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Hopkins v. Mayhew

Superior Court of Maine, Cumberland

February 18, 2014

CHRIS HOPKINS, Plaintiff
v.
MARY MAYHEW, Commissioner, Department of Health and Human Services, Defendant

ORDER

Thomas D. Warren, Justice

Before the court is motion for judgment on the pleadings filed by defendant Mary Mayhew, Commissioner of the Department of Health and Human Services (DHHS).

After that motion was filed, plaintiff Chris Hopkins moved for summary judgment. Counsel for the Commissioner has requested that further briefing on the motion for summary judgment be stayed until the motion for judgment on the pleadings is decided.

Hopkins is a parent alleged to have abused or neglected his child and is a party in a child protection case brought by DHHS pursuant to 22 M.R.S. § 4001 et seq. Complaint ¶ 3. As part of DHHS efforts to explore reunification with parents in child protection proceedings, DHHS engages in meetings with parents and parents' treatment providers, known as family team meetings. 22 M.R.S. § 4041(1-A)(4); Complaint ¶ 5-6. Hopkins alleges that family team meetings frequently include discussions relating to substance abuse, child abuse and neglect, and other sensitive subjects. Complaint ¶ 7.

Hopkins alleges that in August 2013 he was informed that Commissioner Mayhew would attend his next family team meeting. Complaint ¶ 12. He alleges that the Commissioner did not attend the meeting in question, but he alleges that he was informed that the Commissioner believes she has the right to attend family team meetings in child protection cases as well as other DHHS meetings. Complaint ¶ 14.

Hopkins objects to the Commissioner's attendance at family team meetings and contends that such attendance would violate his right to statutory confidentiality and his right not to have inappropriate persons at family team meetings.

1. Judgment on the Pleadings

A motion for judgment on the pleadings tests the sufficiency of the complaint. 2 C. Harvey, Maine Civil Practice § 12:14. For purposes of a motion for judgment on the pleadings, as on a motion to dismiss, the material allegations of the complaint must be taken as admitted. The complaint must be read in the light most favorable to the plaintiff to determine if it sets forth elements of a cause of action or alleges facts that would entitle plaintiff to relief pursuant to some legal theory. In re Wage Payment Litigation, 2000 ME 162 3, 759 A.2d 217.

2. Standing - Case or Controversy

The Commissioner's first challenge to the complaint is that, because the Commissioner did not in fact attend a family team meeting in the Hopkins case, see Complaint ¶ 14, Hopkins has not demonstrated any justiciable case or controversy. Madore v. Land Use Regulation Commission, 1998 ME 178 ¶¶ 7-8, 715 A.2d 157. Hopkins argues that there is still a possibility that the Commissioner will seek to attend a family team meeting in his case in the future. Complaint ¶ 23. However, whether a complaint presents a justiciable case or controversy "must be declared upon the existing state of facts and not upon a state of facts that may or may not arise in the future." Madore v. Land Use Regulation Commission, 1998 ME 178 ¶ 7, quoting Campaign for Sensible Transportation v. Maine Turnpike Authority, 658 A.2d 213, 215 (Me. 1995).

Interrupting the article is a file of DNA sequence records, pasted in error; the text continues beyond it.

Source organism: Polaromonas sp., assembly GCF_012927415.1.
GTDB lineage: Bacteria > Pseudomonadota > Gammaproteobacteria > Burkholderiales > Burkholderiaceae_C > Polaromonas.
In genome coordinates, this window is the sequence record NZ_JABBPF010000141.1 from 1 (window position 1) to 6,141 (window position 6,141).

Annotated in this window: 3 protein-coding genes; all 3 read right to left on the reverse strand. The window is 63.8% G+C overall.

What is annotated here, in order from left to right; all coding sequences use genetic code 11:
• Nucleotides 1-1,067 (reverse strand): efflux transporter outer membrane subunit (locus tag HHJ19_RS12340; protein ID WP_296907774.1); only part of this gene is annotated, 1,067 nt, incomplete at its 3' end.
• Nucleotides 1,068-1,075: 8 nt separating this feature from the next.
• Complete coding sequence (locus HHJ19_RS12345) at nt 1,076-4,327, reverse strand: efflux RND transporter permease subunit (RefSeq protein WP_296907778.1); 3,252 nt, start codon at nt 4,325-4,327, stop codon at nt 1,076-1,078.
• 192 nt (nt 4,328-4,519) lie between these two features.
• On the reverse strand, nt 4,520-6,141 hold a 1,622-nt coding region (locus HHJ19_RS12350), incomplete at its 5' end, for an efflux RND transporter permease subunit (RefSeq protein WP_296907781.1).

Hopkins does not allege that the Commissioner has any specific plan to attend a future family team meeting in his case, only that he has been told that she believes she is authorized to attend all DHS meetings. Complaint 14. While Hopkins disagrees that she has that authority, that is an abstract dispute on which the court should not issue an advisory opinion. Speculation that the Commissioner might wish to attend a future family team meeting in Hopkins's case (assuming the case has not been closed) is insufficient to create a justiciable case or controversy. See Campaign for Sensible Transportation v. Maine Turnpike Authority, 658 A.2d at 215 ("hypothetical or future rights" insufficient to create justiciable case or controversy).

Perhaps anticipating this problem, the complaint alleges that Hopkins is representative of other parents who are involved in child protective cases in which the Commissioner might want to attend a family team meeting. Complaint ¶ 24. There are two problems with this argument. First, Hopkins has not brought this case as a class action. Second, there are no allegations in the complaint that the Commissioner intends to attend family team meetings on a regular basis. If there is a case in the future in which the Commissioner seeks to attend a family team meeting - and if a parent in that case objects[1] - there may be a case or controversy as to that parent. Hopkins does not have standing in this action to argue on behalf of hypothetical other parents who may be faced in the future with the possibility of the Commissioner's attendance at a family team meeting.

3. Legal Sufficiency of Plaintiff's Claims

The Commissioner also contends that, on the merits, the complaint fails to state a claim. Hopkins argues that a parent in his position has a right not to have inappropriate persons at family team meetings because that will violate his right to confidentiality. The basis for this claim is 22 M.R.S. ยง 4008(1), which provides that DHHS records created or obtained in connection with child protective activities and the information contained in those records are confidential. That section also provides that child protection records ...


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